…is the DREAM STATE for whatever your OPUS is, i.e. your labor of love. There are two continuums on this journey, and they are dynamic, not static.
The first is your level of competence. There are levels of being competent and not competent. When you’re around a mentor who has put in 20,000 hours of lifetime mastery, and you’re at 10,000 hours, you recognize what getting to the next level looks like. And with a strong core, it’s energizing to you. But for someone at 0 hours, all levels 10,000 and above may seem indistinguishable in the same way the peaks of the Rockies look mostly alike when they first appear on the horizon driving west from Kansas (feeling the love, Toto?).
The second continuum is your level of consciousness (i.e. awareness) about your level of competence. There are many areas of life in which we are oblivious about our level of non-competence. We don’t become conscious about our obliviousness until our eyes are opened by observing someone else.
Masters in the art of living build competence in the areas of life they love, and embrace becoming more conscious of their current level of mastery with all its nuances — as well as the next level which awaits them.
They embrace this cognitive dissonance with the curiousity of a 3-year old, always seeking to learn not just the how & what but the why & the why not. Like Leonardo D’Avinci, they value not just what they know but even more, what they still have yet to learn. This is why masters love training with and shadowing other masters. In his book, Peak, it’s what Ericsson calls ‘deliberate practice.’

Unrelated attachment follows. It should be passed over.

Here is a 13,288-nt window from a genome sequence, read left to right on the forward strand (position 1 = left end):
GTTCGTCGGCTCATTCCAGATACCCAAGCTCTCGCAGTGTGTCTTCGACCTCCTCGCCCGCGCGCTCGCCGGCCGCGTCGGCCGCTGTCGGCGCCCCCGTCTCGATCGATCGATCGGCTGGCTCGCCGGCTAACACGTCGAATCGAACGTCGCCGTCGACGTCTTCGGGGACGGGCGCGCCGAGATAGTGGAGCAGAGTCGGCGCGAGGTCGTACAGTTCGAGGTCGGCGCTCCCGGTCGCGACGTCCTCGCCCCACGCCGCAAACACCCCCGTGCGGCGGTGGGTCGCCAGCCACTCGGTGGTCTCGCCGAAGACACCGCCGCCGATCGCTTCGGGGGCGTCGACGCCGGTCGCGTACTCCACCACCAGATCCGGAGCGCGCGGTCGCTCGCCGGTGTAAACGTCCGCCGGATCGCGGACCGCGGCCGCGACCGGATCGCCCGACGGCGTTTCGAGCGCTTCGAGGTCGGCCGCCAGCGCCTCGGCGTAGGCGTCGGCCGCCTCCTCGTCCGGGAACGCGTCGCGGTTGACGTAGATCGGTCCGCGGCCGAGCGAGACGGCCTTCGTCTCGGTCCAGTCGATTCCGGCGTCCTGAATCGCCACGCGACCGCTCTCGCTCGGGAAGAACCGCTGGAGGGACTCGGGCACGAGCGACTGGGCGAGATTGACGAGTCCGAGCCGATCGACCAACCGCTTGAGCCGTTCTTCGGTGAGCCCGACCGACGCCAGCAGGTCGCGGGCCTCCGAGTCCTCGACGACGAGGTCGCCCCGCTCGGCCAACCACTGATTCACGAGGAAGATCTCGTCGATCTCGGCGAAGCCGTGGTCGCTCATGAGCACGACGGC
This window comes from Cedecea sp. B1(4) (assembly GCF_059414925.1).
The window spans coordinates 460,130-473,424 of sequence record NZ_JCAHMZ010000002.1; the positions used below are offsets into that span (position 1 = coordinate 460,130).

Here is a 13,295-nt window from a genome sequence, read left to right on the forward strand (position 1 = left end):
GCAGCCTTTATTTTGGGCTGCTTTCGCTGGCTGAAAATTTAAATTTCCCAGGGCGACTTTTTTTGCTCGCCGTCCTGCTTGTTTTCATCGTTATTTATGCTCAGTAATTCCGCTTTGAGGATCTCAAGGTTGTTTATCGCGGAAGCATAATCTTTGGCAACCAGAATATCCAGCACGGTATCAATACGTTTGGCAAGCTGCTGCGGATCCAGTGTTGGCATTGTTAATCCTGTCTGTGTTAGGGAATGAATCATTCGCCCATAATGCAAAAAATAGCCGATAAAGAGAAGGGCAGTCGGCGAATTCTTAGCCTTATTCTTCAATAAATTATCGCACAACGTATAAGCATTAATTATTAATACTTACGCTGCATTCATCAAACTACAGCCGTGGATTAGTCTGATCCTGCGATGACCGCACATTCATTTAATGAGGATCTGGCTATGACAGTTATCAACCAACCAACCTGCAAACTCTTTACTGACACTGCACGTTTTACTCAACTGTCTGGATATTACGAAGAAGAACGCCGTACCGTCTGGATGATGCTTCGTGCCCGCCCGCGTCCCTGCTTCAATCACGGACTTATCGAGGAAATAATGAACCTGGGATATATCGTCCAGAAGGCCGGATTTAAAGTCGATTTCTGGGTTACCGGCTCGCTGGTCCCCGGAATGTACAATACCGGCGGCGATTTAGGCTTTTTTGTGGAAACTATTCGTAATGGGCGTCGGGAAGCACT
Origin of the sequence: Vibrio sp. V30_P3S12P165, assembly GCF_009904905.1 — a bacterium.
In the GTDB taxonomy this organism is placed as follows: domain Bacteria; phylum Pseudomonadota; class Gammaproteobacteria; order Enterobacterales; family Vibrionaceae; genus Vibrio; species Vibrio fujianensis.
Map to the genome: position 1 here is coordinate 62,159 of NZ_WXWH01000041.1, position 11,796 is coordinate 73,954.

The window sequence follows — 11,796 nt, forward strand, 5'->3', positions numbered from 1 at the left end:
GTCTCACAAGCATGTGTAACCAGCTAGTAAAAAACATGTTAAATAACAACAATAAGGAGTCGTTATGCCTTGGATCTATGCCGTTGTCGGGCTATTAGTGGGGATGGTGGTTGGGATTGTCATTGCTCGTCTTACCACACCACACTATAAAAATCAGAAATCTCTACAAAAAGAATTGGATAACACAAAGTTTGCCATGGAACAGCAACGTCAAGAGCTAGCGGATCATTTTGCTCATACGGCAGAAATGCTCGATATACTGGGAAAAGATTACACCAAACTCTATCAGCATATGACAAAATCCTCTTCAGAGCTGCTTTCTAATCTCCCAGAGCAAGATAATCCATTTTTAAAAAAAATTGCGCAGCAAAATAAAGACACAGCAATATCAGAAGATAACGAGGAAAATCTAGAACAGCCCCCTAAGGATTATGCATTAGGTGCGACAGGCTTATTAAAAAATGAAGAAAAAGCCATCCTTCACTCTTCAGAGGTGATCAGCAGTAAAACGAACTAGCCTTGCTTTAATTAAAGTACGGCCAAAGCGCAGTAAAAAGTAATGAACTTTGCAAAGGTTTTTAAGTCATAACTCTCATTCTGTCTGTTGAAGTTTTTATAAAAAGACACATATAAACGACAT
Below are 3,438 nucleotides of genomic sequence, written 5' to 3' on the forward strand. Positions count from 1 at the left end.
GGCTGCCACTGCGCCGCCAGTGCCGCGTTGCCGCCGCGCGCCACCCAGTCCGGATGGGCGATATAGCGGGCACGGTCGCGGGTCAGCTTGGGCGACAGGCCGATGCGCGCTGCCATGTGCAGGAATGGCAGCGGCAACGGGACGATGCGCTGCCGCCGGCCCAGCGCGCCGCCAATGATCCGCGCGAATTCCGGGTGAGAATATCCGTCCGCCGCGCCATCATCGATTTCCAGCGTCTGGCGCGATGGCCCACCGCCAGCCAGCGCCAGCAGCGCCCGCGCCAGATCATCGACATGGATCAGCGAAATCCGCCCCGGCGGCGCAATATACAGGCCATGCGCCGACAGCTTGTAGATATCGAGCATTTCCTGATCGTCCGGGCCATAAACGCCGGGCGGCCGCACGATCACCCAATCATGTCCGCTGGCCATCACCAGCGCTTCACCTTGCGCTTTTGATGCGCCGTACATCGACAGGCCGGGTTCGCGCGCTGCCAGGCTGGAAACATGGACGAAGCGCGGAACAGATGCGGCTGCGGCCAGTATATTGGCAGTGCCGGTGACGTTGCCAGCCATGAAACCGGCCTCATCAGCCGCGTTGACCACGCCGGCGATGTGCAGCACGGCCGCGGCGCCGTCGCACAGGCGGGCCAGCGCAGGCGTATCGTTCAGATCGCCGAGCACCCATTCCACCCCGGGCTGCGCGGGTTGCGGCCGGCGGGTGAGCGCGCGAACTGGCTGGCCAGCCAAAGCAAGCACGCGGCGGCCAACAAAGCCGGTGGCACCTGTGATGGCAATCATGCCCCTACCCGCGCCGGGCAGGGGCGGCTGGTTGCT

Here’s a go-to drill.
Take a minute and write about a specific competence you want to further master and why. Next to it, put the name of someone you know in whom you’ve observed it. Get a few minutes on their calendar, and then practice 7 good minutes of questions to have them walk you through not only what you’ve observed but the thinking and the mindset behind it. Chances are, this will not be obvious to themselves at first, because we’re not conscious of our own competence until we have to think about how to explain it. I observed this with the head of a system in Practice #58 last week, when a young apprentice financial advisor had the courage to ask his leader how he answers client questions so simply without unloading a dump truck of industry knowledge. The leader had to stop and think and it wasn’t until the third or fourth explanation before clarity arrived. When I asked the team who learned the most in practice today, some said the young apprentice, but then the leader’s partner jumped in with a smile and said “no, I think our leader did.”
With a strong core, you will rinse + repeat this growth cycle over and over, and it’s why elite leaders embrace BUILT TO LEAD practice for themselves and their teams.
Together We Improve.